johnkong : CAFC Alert

The Alice in Wonderland En Banc Decision by the Federal Circuit in CLS Bank v. Alice

John Kong | May 13, 2013

CLS Bank v. Alice Corporation (en banc)

May 10, 2013

After the Federal Circuit issued its en banc decision on May 10, 2013 in CLS Bank v. Alice Corp, the patent owner Alice Corp must be feeling like Alice in Alice in Wonderland, bewildered and frightened by the fantastical situation in which they find themselves:

(1) “bewildered” because an equally divided Federal Circuit affirmed the district court’s holding that Alice’s claimed system to tangible machine components including a first party device, a data storage unit, a second party device, a computer, and a communications controller, programmed with specialized functions consistent with detailed algorithms disclosed in the patent, constitutes a patent ineligible “abstract idea;”

(2) “frightened” because, as Judge Moore puts it, “this case is the death of hundreds of thousands of patents, including all business method, financial system, and software patents as well as many computer implemented and telecommunications patents” (Moore Op. at 2); and

(3) “fantastical” because, as Judge Newman puts it, the en banc court was tasked to provide objective standards for 35 USC §101 patent-eligibility, but instead has “propounded at least three incompatible standards, devoid of consensus, serving to add to the unreliability and cost of the [patent] system…[such that] the only assurance is that any successful innovation is likely to be challenged in opportunistic litigation, whose result will depend on the random selection of the panel” (Newman Op. at 1-2).


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Method Claim Survives Over MPF Claim’s Demise Under Aristocrat

John Kong | November 28, 2012

ePlus, Inc. v. Lawson Software, Inc.

November 21, 2012

Dyk, Prost, O’Malley.  Opinion by Prost.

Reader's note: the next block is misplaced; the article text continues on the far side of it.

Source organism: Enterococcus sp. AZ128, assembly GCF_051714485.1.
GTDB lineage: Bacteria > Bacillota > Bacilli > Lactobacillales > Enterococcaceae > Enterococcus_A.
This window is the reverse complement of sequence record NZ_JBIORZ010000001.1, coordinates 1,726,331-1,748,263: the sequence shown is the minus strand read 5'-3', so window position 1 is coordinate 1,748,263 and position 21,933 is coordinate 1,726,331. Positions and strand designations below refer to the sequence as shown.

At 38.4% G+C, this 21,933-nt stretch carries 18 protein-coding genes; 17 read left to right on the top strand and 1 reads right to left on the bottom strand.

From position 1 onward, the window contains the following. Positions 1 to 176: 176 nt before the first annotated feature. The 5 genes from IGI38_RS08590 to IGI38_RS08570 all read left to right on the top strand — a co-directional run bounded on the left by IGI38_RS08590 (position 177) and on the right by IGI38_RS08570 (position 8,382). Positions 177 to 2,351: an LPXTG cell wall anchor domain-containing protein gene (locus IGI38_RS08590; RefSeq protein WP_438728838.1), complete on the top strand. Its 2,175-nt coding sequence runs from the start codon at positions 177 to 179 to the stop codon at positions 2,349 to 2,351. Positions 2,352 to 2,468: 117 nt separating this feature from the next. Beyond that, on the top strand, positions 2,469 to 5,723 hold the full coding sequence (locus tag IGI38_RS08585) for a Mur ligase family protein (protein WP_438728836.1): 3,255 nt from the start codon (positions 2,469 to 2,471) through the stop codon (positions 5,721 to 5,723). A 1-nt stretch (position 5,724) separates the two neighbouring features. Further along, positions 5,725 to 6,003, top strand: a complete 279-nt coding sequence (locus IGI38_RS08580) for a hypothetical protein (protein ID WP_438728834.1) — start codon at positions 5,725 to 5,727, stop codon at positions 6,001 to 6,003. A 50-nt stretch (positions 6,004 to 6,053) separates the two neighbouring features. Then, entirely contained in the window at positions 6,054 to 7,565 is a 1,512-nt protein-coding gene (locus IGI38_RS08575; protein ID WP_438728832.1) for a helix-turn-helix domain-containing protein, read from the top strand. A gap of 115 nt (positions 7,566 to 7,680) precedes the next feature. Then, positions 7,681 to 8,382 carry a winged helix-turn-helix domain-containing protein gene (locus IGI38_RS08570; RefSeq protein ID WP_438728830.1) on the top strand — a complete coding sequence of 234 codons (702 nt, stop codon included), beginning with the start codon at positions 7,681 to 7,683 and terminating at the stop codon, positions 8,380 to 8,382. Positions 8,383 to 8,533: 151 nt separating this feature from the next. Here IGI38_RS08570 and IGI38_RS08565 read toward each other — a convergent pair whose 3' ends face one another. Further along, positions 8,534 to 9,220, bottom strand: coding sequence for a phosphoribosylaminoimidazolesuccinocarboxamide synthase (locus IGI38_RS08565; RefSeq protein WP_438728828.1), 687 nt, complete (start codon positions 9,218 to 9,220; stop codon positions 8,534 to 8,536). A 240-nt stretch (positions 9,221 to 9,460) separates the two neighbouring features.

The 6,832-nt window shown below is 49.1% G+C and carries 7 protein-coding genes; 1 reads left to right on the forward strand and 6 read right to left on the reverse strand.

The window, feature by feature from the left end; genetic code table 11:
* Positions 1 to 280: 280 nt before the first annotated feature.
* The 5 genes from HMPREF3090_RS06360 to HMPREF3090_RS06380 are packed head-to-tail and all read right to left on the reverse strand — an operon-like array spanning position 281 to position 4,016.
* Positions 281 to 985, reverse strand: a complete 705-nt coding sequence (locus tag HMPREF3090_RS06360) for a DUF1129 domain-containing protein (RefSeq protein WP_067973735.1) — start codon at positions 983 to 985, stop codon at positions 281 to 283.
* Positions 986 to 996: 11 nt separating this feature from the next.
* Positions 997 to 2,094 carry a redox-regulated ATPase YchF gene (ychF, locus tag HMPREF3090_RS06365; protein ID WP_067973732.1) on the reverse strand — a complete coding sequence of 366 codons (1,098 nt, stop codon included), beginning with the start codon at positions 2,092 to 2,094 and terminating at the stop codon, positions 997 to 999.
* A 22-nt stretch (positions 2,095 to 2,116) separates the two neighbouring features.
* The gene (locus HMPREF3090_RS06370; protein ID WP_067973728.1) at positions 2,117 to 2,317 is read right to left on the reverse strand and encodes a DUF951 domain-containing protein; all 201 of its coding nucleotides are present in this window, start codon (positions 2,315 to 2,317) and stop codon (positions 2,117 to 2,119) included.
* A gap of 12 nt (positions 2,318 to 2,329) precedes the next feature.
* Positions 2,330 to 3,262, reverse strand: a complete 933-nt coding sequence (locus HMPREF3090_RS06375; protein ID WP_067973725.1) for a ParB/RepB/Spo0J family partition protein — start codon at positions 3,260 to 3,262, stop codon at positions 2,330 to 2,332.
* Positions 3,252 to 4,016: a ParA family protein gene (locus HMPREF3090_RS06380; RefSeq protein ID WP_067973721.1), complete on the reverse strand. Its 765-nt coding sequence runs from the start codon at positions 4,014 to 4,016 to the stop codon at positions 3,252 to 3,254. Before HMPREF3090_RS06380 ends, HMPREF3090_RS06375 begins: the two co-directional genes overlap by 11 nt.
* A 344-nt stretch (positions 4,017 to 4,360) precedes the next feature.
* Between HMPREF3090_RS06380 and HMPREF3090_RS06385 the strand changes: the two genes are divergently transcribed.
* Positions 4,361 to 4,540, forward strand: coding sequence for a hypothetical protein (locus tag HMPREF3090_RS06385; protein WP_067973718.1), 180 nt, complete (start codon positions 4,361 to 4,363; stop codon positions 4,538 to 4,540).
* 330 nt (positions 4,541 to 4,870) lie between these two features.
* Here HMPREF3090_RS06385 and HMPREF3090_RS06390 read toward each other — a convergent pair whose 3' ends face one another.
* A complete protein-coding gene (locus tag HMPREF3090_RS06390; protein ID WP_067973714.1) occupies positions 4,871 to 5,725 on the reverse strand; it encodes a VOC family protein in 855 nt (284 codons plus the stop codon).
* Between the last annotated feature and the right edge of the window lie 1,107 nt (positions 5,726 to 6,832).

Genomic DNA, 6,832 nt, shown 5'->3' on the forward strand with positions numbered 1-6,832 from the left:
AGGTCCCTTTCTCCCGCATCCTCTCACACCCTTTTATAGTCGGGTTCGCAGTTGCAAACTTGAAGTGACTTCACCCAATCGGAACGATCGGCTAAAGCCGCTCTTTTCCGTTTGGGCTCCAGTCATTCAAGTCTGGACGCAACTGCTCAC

Summary:

This case serves as a reminder of the importance of having different claim types.  ePlus’ jury verdict of infringement of two systems claims was vacated because the Federal Circuit found one means-plus-function element recited therein to lack the requisite corresponding structure being disclosed in the specification, thereby rendering the claims indefinite under 35 USC §112, second paragraph.  However, the infringement of a similar method claim reciting the same function as the means-plus-function element was affirmed.


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Rule 4(k)(2) Personal Jurisdiction Over a Foreign Defendant

John Kong | June 13, 2012

Merial Limited v. Cipla Limited

May 31, 2012

Panel:  Lourie, Schall, and Reyna.  Opinion by Lourie.  Dissent by Schall.

Summary:

Foreign defendant Cipla chose not to respond to plaintiff Merial’s 2007 lawsuit for patent infringement because Cipla believed there was no personal jurisdiction under Georgia’s long arm statute.  The Georgia district court entered a default judgment and permanent injunction against Cipla.  During a subsequent contempt proceeding to enforce the injunction, the Georgia court found that Cipla was subject to personal jurisdiction pursuant to Federal Rule of Civil Procedure 4(k)(2) instead of the Georgia long-arm statute.  Cipla’s consent to jurisdiction in another forum (the Northern District of Illinois) during the contempt proceedings did not defeat the Georgia court’s reliance on Rule 4(k)(2) because the Federal Circuit held that Cipla failed to show that jurisdiction would have been proper in that other forum at the time of filing of the complaint in Georgia, regardless of Cipla’s later consent to jurisdiction in Illinois.  This Federal Circuit decision clarifies that a foreign defendant, to defeat personal jurisdiction under Rule 4(k)(2), must not only identify another forum where suit is possible, but also show that suit is possible in that other forum at the time the suit was filed.  A later consent to jurisdiction in another forum may not be enough to defeat personal jurisdiction under Rule 4(k)(2).


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KSR Reigned In For A Preliminary Injunction

John Kong | January 18, 2012

Celsis in Vitro, Inc. v Cellzdirect, Inc. and Invitrogen Corp.

January 9, 2012

Panel:  Rader, Gajarsa, and Prost.  Opinion by Rader; Dissent by Gajarsa.

Summary:

While Rader’s majority opinion affirmed the district court’s grant of a preliminary injunction despite defendant’s obviousness challenge, Gajarsa’s dissenting opinion asserts that the majority’s decision disregards the Supreme Court’s KSR flexible guidelines regarding the finding of obviousness in the mere repetition of well-known techniques to achieve a desired result, and in the application of “obvious to try.”  Gajarsa’s dissent also notes that this is a preliminary injunction, and the standard is not whether defendant has shown obviousness by clear and convincing evidence, but rather, whether defendant has shown a “substantial question of invalidity” to defeat a preliminary injunction.  Perhaps, the strongest position for the majority opinion is its consideration of the showing of a “teaching away” in the record, as well as deference given to the district court’s determinations of credibility of the parties’ expert witnesses.


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